Bluefin tuna found hunting for mackerel in East Greenland waters
On a warm summer day in August 2012, Greenlandic fishermen and biologists caught an unusual catch while conducting an exploratory fishery for mackerel.
Three large bluefin tuna, each weighing ca. 100 kg, were among the several tonnes of mackerel that were caught that summer. The presence of bluefin tuna in waters near Greenland is a very rare event, and there are no other scientific reports of its presence so far north as the Denmark Strait. The most recent report of its occurrence near Greenland was a stranding in 1900 in the southwesternmost tip of Greenland at Qaqortoq (formerly known as Julianehåb).
"Bluefin tuna usually search for prey in areas where surface temperatures are warmer than 11 C. However, because temperatures in August 2012 in the Denmark Strait were so warm, and because one of its favorite prey species, mackerel, had already expanded its range into the region, it is likely that bluefin tuna has expanded or is presently expanding its habitat to more northerly regions," explains professor Brian MacKenzie, who together with senior scientist Mark Payne, senior scientist Jesper Boje (both from DTU Aqua), senior scientist Jacob Højer (Danish Meteorological Institute) and Department Head Helle Siegstad (Greenland Nature Institute, GNI), has been investigating the reasons why bluefin tuna and its summer dining menu are on the way to more northerly regions than usual.
The investigation, which was conducted as part of the EU projects Euro-Basin and NACLIM at the Centers for Ocean Life and Macroecology, Evolution and Climate, has been published in the August 2014 issue of the peer-reviewed scientific journal Global Change Biology.
Disappearance from Danish waters
The reason why Brian MacKenzie and his colleagues initially became interested in these tuna bycatches was to document changes in its migration behaviour and distributional range, and how these are being influenced by climate change and the abundances of both bluefin tuna themselves and their prey.
"The scientific community does not have a solid understanding of the factors that affect the migrations and geographical distribution of bluefin tuna and many other migratory species, but new knowledge like this can potentially help explain the unsolved mystery of why bluefin tuna disappeared from waters near Denmark and in the Norwegian Sea during the 1960s, and especially when they might come back," says Brian MacKenzie, noting that in addition to the appearance in Denmark Strait in 2012, Iceland and Norway have been allocated new fishing quotas (30 tonnes each) for the species in 2014.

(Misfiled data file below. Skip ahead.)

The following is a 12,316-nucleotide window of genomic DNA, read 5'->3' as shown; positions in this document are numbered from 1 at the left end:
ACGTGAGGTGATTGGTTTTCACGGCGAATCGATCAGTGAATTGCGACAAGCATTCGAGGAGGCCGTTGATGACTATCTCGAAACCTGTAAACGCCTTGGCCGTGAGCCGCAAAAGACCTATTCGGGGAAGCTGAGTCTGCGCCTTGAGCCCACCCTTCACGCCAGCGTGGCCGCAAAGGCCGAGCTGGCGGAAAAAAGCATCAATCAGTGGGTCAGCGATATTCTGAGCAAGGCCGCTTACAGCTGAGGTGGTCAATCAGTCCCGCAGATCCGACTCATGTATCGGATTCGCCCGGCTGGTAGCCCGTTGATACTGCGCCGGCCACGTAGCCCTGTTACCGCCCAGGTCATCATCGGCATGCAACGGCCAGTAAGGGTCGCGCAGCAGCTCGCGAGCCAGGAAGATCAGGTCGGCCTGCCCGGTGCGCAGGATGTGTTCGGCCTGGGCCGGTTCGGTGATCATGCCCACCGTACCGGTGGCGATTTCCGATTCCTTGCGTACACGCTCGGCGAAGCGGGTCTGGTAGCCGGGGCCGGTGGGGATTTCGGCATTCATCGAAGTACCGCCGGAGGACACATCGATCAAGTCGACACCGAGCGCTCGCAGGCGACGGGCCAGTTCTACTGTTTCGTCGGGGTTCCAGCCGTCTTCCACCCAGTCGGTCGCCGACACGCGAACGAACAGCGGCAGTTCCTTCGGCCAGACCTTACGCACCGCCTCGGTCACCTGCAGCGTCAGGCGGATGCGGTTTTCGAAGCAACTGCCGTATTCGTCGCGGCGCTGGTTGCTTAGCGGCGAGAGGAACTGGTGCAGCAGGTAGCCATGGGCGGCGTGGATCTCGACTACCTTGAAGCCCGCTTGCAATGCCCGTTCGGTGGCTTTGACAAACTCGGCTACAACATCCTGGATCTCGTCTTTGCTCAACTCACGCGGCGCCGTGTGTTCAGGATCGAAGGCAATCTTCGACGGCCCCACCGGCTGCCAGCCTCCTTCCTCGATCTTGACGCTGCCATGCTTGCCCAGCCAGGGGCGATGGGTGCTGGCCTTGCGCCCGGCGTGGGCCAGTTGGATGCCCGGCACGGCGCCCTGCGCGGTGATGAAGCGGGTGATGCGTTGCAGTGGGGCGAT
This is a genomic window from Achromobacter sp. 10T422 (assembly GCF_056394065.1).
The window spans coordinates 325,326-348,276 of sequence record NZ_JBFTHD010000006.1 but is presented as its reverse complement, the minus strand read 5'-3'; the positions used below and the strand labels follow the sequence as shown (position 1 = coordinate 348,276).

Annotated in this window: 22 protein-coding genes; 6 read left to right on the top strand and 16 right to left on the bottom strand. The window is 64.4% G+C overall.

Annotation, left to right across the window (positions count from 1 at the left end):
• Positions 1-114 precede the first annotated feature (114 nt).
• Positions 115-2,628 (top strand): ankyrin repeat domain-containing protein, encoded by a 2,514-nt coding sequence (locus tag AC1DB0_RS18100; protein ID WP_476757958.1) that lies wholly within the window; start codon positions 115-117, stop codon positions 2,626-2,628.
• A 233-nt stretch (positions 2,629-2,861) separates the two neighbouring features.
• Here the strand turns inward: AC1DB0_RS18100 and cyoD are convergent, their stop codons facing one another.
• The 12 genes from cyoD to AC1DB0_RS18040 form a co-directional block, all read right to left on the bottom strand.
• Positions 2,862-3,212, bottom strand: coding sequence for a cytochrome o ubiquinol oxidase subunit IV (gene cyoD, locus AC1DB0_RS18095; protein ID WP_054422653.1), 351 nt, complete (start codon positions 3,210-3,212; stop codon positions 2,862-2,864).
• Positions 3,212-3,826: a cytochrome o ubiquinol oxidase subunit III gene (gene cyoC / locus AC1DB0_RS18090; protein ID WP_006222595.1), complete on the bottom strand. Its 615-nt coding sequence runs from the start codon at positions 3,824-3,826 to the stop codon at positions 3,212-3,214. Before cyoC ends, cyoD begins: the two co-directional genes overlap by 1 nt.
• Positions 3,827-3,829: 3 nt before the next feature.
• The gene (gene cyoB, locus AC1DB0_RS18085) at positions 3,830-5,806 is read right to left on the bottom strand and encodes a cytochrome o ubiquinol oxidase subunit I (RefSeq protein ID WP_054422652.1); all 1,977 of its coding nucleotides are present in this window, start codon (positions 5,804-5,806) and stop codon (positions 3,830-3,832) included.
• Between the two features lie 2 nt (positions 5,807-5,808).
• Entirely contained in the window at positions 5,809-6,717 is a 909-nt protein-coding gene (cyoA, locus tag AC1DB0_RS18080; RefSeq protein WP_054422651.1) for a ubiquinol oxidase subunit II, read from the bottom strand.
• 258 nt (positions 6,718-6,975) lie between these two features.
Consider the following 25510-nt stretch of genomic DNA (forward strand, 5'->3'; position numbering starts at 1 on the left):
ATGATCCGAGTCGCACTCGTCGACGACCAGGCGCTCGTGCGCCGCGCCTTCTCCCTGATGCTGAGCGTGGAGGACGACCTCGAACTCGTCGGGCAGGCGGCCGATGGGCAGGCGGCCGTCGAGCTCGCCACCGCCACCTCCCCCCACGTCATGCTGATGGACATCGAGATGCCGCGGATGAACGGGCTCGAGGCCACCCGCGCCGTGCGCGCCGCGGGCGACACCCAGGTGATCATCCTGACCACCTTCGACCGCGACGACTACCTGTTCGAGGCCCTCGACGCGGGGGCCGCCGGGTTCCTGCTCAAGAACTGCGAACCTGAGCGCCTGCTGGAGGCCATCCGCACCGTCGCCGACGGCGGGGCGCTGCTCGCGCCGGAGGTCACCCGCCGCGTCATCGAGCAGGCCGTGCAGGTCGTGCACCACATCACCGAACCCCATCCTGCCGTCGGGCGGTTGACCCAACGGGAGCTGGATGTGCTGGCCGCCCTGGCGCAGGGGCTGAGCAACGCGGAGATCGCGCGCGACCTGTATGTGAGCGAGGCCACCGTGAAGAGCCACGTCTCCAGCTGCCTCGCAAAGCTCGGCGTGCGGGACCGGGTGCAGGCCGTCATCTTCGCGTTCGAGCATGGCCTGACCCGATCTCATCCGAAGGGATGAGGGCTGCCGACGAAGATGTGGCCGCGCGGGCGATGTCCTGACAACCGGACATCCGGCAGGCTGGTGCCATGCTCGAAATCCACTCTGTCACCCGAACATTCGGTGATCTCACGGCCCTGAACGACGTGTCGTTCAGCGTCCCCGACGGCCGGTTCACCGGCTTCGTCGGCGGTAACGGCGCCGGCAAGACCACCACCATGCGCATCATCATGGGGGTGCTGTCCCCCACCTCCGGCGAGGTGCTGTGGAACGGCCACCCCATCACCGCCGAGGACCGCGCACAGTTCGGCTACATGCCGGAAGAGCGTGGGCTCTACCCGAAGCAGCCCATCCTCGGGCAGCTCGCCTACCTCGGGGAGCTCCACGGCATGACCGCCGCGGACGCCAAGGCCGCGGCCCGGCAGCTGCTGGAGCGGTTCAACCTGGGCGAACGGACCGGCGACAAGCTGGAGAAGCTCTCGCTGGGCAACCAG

"The new quota allocations are presumably because the species has begun to expand its northerly feeding areas farther north. If summer temperatures continue to increase during this century, and if both bluefin tuna and its prey species are managed in sustainable ways, then it is likely that bluefin tuna could become a regular summer visitor in east Greenland waters, at least as far north as the Denmark Strait," states Brian MacKenzie.
One, two or many tuna
The Denmark Strait is normally a much colder area without warm-adapted species such as bluefin tuna. How many tuna were present in summer 2012 is unknown.
"The data we have available are too limited to estimate how many tuna came so far north, but because the species is a schooling species, with schools having ca. 10-100 individuals, and because the fishermen caught the three tuna in the same haul, it is likely there were many more present," Brian MacKenzie said.
"We are planning further investigations to determine whether this new migration behaviour toward more northern waters could be the result of an increase in the total population of Bluefin tuna," the DTU Aqua-professor stress.
"Regardless of whether the stock has increased or not, climate-related changes in distributions of commercial fish like these we have seen already for mackerel and herring will mean that international management authorities will need to develop new fishery and ecosystem management plans," says co-author Helle Siegstad, Head of the Department for Fish and Shellfish, GNI.
"We have already seen during the past few years with the case of the expansion of mackerel and herring into waters near the Faroe Islands, Iceland, Norway and now Greenland how complicated the discussions between jurisdictions can become. It will be important in future that we can provide authorities with a solid scientific and data basis, on for example bluefin tuna, when they are making new fishery management decisions," says Brian MacKenzie.
The study, which details in depth the data as well as discusses key questions relating to the migratory origins of the tuna caught in Greenland, will form part of a theme session topic at the ICES Annual Science Conference which kicks off on 15 September in the Spanish coastal city of A Coruña.